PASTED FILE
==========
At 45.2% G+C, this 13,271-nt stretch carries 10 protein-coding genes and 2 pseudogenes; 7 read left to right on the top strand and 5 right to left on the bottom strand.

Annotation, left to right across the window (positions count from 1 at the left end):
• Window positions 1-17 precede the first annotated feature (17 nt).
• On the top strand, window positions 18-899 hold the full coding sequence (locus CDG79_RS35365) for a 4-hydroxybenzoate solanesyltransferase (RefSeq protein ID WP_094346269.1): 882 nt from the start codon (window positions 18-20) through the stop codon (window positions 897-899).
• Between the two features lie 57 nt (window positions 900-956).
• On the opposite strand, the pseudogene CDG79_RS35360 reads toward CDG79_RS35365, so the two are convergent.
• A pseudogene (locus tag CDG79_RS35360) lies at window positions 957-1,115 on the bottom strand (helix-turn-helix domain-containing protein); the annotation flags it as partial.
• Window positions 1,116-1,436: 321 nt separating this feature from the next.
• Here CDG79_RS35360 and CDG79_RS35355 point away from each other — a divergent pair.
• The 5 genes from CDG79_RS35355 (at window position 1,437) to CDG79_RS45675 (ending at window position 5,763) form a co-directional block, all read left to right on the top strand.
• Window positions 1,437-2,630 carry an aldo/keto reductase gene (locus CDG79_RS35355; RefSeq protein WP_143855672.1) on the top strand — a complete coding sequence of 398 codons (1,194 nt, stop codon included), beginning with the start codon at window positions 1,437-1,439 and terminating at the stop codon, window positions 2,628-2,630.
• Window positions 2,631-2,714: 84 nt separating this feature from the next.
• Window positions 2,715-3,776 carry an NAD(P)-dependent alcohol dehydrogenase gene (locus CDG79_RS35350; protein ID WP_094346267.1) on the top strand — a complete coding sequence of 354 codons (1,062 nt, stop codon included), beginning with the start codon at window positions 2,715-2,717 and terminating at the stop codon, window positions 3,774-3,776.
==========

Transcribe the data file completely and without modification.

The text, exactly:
At 45.2% G+C, this 13,271-nt stretch carries 10 protein-coding genes and 2 pseudogenes; 7 read left to right on the top strand and 5 right to left on the bottom strand.

Annotation, left to right across the window (positions count from 1 at the left end):
• Window positions 1-17 precede the first annotated feature (17 nt).
• On the top strand, window positions 18-899 hold the full coding sequence (locus CDG79_RS35365) for a 4-hydroxybenzoate solanesyltransferase (RefSeq protein ID WP_094346269.1): 882 nt from the start codon (window positions 18-20) through the stop codon (window positions 897-899).
• Between the two features lie 57 nt (window positions 900-956).
• On the opposite strand, the pseudogene CDG79_RS35360 reads toward CDG79_RS35365, so the two are convergent.
• A pseudogene (locus tag CDG79_RS35360) lies at window positions 957-1,115 on the bottom strand (helix-turn-helix domain-containing protein); the annotation flags it as partial.
• Window positions 1,116-1,436: 321 nt separating this feature from the next.
• Here CDG79_RS35360 and CDG79_RS35355 point away from each other — a divergent pair.
• The 5 genes from CDG79_RS35355 (at window position 1,437) to CDG79_RS45675 (ending at window position 5,763) form a co-directional block, all read left to right on the top strand.
• Window positions 1,437-2,630 carry an aldo/keto reductase gene (locus CDG79_RS35355; RefSeq protein WP_143855672.1) on the top strand — a complete coding sequence of 398 codons (1,194 nt, stop codon included), beginning with the start codon at window positions 1,437-1,439 and terminating at the stop codon, window positions 2,628-2,630.
• Window positions 2,631-2,714: 84 nt separating this feature from the next.
• Window positions 2,715-3,776 carry an NAD(P)-dependent alcohol dehydrogenase gene (locus CDG79_RS35350; protein ID WP_094346267.1) on the top strand — a complete coding sequence of 354 codons (1,062 nt, stop codon included), beginning with the start codon at window positions 2,715-2,717 and terminating at the stop codon, window positions 3,774-3,776.